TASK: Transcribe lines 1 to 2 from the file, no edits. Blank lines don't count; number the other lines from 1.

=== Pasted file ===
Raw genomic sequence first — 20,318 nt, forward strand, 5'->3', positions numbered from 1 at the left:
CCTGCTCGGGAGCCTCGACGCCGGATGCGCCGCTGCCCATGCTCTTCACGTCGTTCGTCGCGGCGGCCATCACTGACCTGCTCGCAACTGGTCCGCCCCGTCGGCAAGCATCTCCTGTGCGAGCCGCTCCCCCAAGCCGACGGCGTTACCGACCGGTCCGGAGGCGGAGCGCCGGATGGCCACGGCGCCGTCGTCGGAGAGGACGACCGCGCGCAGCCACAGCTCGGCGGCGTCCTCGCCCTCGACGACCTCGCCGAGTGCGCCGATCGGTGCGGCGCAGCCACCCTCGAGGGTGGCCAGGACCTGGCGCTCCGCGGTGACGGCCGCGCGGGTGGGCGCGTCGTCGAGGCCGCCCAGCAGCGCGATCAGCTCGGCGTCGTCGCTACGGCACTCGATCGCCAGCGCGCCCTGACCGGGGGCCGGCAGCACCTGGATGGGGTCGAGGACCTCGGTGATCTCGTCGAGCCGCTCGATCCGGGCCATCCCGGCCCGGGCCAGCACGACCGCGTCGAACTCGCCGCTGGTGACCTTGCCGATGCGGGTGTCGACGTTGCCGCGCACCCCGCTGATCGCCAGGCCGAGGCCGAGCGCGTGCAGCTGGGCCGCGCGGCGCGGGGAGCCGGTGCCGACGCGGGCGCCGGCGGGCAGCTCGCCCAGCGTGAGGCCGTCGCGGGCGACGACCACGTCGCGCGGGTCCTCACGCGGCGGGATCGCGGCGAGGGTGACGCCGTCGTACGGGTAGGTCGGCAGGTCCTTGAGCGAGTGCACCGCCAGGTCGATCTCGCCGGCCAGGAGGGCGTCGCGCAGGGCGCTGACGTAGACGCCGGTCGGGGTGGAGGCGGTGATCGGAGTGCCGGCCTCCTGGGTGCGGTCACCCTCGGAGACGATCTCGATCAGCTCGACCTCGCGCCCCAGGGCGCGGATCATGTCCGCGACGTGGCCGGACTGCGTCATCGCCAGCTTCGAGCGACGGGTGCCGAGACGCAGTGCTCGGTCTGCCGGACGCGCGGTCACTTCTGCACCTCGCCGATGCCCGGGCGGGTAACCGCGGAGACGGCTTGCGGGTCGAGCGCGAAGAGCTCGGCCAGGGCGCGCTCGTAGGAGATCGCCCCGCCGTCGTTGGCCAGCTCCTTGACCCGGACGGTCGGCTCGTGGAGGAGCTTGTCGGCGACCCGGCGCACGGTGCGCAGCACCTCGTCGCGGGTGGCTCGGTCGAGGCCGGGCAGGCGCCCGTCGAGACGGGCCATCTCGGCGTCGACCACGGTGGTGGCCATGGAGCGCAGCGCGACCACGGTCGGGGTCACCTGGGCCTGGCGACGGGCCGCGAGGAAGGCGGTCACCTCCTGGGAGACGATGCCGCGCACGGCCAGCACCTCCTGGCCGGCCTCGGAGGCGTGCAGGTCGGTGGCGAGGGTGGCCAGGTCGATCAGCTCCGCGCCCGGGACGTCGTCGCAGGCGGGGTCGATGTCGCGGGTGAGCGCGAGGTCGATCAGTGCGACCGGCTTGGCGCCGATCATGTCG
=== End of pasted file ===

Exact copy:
Raw genomic sequence first — 20,318 nt, forward strand, 5'->3', positions numbered from 1 at the left:
CCTGCTCGGGAGCCTCGACGCCGGATGCGCCGCTGCCCATGCTCTTCACGTCGTTCGTCGCGGCGGCCATCACTGACCTGCTCGCAACTGGTCCGCCCCGTCGGCAAGCATCTCCTGTGCGAGCCGCTCCCCCAAGCCGACGGCGTTACCGACCGGTCCGGAGGCGGAGCGCCGGATGGCCACGGCGCCGTCGTCGGAGAGGACGACCGCGCGCAGCCACAGCTCGGCGGCGTCCTCGCCCTCGACGACCTCGCCGAGTGCGCCGATCGGTGCGGCGCAGCCACCCTCGAGGGTGGCCAGGACCTGGCGCTCCGCGGTGACGGCCGCGCGGGTGGGCGCGTCGTCGAGGCCGCCCAGCAGCGCGATCAGCTCGGCGTCGTCGCTACGGCACTCGATCGCCAGCGCGCCCTGACCGGGGGCCGGCAGCACCTGGATGGGGTCGAGGACCTCGGTGATCTCGTCGAGCCGCTCGATCCGGGCCATCCCGGCCCGGGCCAGCACGACCGCGTCGAACTCGCCGCTGGTGACCTTGCCGATGCGGGTGTCGACGTTGCCGCGCACCCCGCTGATCGCCAGGCCGAGGCCGAGCGCGTGCAGCTGGGCCGCGCGGCGCGGGGAGCCGGTGCCGACGCGGGCGCCGGCGGGCAGCTCGCCCAGCGTGAGGCCGTCGCGGGCGACGACCACGTCGCGCGGGTCCTCACGCGGCGGGATCGCGGCGAGGGTGACGCCGTCGTACGGGTAGGTCGGCAGGTCCTTGAGCGAGTGCACCGCCAGGTCGATCTCGCCGGCCAGGAGGGCGTCGCGCAGGGCGCTGACGTAGACGCCGGTCGGGGTGGAGGCGGTGATCGGAGTGCCGGCCTCCTGGGTGCGGTCACCCTCGGAGACGATCTCGATCAGCTCGACCTCGCGCCCCAGGGCGCGGATCATGTCCGCGACGTGGCCGGACTGCGTCATCGCCAGCTTCGAGCGACGGGTGCCGAGACGCAGTGCTCGGTCTGCCGGACGCGCGGTCACTTCTGCACCTCGCCGATGCCCGGGCGGGTAACCGCGGAGACGGCTTGCGGGTCGAGCGCGAAGAGCTCGGCCAGGGCGCGCTCGTAGGAGATCGCCCCGCCGTCGTTGGCCAGCTCCTTGACCCGGACGGTCGGCTCGTGGAGGAGCTTGTCGGCGACCCGGCGCACGGTGCGCAGCACCTCGTCGCGGGTGGCTCGGTCGAGGCCGGGCAGGCGCCCGTCGAGACGGGCCATCTCGGCGTCGACCACGGTGGTGGCCATGGAGCGCAGCGCGACCACGGTCGGGGTCACCTGGGCCTGGCGACGGGCCGCGAGGAAGGCGGTCACCTCCTGGGAGACGATGCCGCGCACGGCCAGCACCTCCTGGCCGGCCTCGGAGGCGTGCAGGTCGGTGGCGAGGGTGGCCAGGTCGATCAGCTCCGCGCCCGGGACGTCGTCGCAGGCGGGGTCGATGTCGCGGGTGAGCGCGAGGTCGATCAGTGCGACCGGCTTGGCGCCGATCATGTCG